This blogger has sung the praises of Miami Dolphins head coach Mike McDaniel through training camp and into the regular season. In case you had any lingering doubt about whether McDaniel's ability to coach was on par with his knack for slaying every single press conference known to mankind, well, you might have that doubt promptly erased after hearing what former NFL receiver Andrew Hawkins shared today.
In this segment from The Rich Eisen Show, Hawkins kicked things off with some general, overall praise based on what he witnessed in 2014 when McDaniel was the wide receivers coach for the Browns.
"Mike McDaniel flipped everything that I knew about offensive football and receiver play on its head that year, and he was like, 'Yo I just need you to trust me, and you are going to have the best season you've ever had, and it's gonna change how you think about football.' [...] He is a Yale graduate...he is the kind of person that probably should be a scientist, but he just loves the game of football, right? So he approaches it as such. [...] He gets a kick out of finding a different way."
I'm only using partial excerpts and skip-ahead dots for this transcription, because it's a lot more interesting to hear Hawkins explain it via his own personal experience.
The next bit is probably my favorite: Hawkins describes the incredulous-seeming yet undeniably effective coaching methods McDaniel put into action on game days. Instead of breaking down how the best NFL wideouts work on beating press coverage at the line of scrimmage and showing release cutups, McDaniel spliced together footage of Allen Iverson's crossovers.
"We went like eight straight games to start the season without one person getting jammed in bump-and-run," Hawkins said.
Hawkins also referred to McDaniel as a "football savant", noting how his experience in all different position groups helped him develop a holistic understanding of how every part of an offense works. The most fascinating thing Hawkins shared might've been about how McDaniel "teaches the opposite of everything that I was taught."
Wait, what? The opposite of what every other receiver is learning are key elements to the finer points of playing the position at the professional level? A physically unimposing (to use McDaniel's own words) former Yale football player? Really?
Yep. Here's the last bit from Hawkins that I really dig:
"Break the rules of everything that they've taught you, because that means they've also taught the defenses that, and the d-coordinators, so we're gonna do the opposite of what everybody else is doing. Because that's the only way to innovate. So, this is the kind of stuff he sits there in the meeting room and says…As players it's like, 'Aw man, this isn't going to work.' But then slowly, you start having these games, and these career games, and then the game slows down and it starts to become easier. That's why you have players that have played for him swear by him."
To cap everything off, Hawkins referred back to a tweet from 2019 in which he campaigned hard for McDaniel to get offensive coordinator jobs:
At this time, Kyle Shanahan kept blocking teams' interview requests for McDaniel, as he didn't want to lose him. The NFL has since changed its rules to stop that practice. Still, it seems like everything timed out perfectly for McDaniel and that he picked out the right head coaching job that suited him best.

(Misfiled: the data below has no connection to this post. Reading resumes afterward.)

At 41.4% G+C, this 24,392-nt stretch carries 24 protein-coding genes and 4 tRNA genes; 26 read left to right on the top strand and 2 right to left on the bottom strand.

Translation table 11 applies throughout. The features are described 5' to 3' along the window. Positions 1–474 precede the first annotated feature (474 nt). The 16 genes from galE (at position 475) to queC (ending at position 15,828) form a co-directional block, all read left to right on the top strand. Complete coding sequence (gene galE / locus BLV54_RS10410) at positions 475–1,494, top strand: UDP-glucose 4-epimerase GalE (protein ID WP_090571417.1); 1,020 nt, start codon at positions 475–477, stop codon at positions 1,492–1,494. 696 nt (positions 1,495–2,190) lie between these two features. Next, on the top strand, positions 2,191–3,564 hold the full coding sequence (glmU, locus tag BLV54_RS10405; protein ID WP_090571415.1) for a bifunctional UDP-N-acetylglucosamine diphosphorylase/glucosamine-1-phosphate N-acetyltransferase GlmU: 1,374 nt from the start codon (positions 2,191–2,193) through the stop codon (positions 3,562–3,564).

Critics were wondering if McDaniel could cut it as a play-caller since he'd never officially done it before in his coaching career. Based on the 42-35 comeback victory over the Ravens this past Sunday in which Tua Tagovailoa threw for 469 yards and six TDs, I'd say McDaniel is doing just fine calling the shots. Mind you, he built his reputation as more of a running game specialist. So that's pretty crazy to think about for a second.
Oh yeah, so Andrew Hawkins on that 2014 Browns team, who had to play X receiver at 5-foot-6, with Brian Hoyer as his quarterback for the majority of the year…how did that turn out, you ask? As McDaniel predicted, Hawkins had a career year with 63 receptions for 824 yards. He could've easily been a 1,000-yard receiver if the QB situation wasn't, you know, a nightmare.
This got called back but I'll never forget the play where Shanahan, Cleveland's OC in 2014, brought Johnny Manziel to the sideline for a trick play and McDaniel sold the shit out of it:
The QB controversy between Hoyer and Johnny Football derailed the Browns down the stretch. An actual thing that happened, though: Cleveland was in first place in the AFC North after a Thursday night Week 10 win over the Bengals, and improved to 7-4 before losing their last five. Their leading rushers were Terrance West and Isaiah Crowell. Their three leading receivers were Hawkins, Taylor Gabriel and Miles Austin. Again, Brian Hoyer was their quarterback for 13 starts.
Shanahan famously put together a 32-point bulleted list undressing the hapless Browns organization and why he was getting the fuck out of dodge. McDaniel followed him to Atlanta and then to San Francisco. The rest as they say is history.
Imagine the colorful personality that is Mike McDaniel and the snark master Shanahan in offensive meetings looking at their depth chart of skill position talent — all due respect to Hawkins, who had some of the sickest lateral quickness I can recall — with a completely disinterested Johnny Manziel and all the outside noise about how Hoyer's ass should be benched. Then GM Ray Farmer criticizing Shanahan via texts to offensive assistants DURING GAME DAYS. What a shit show. Oh, to have been a fly on the wall at that time.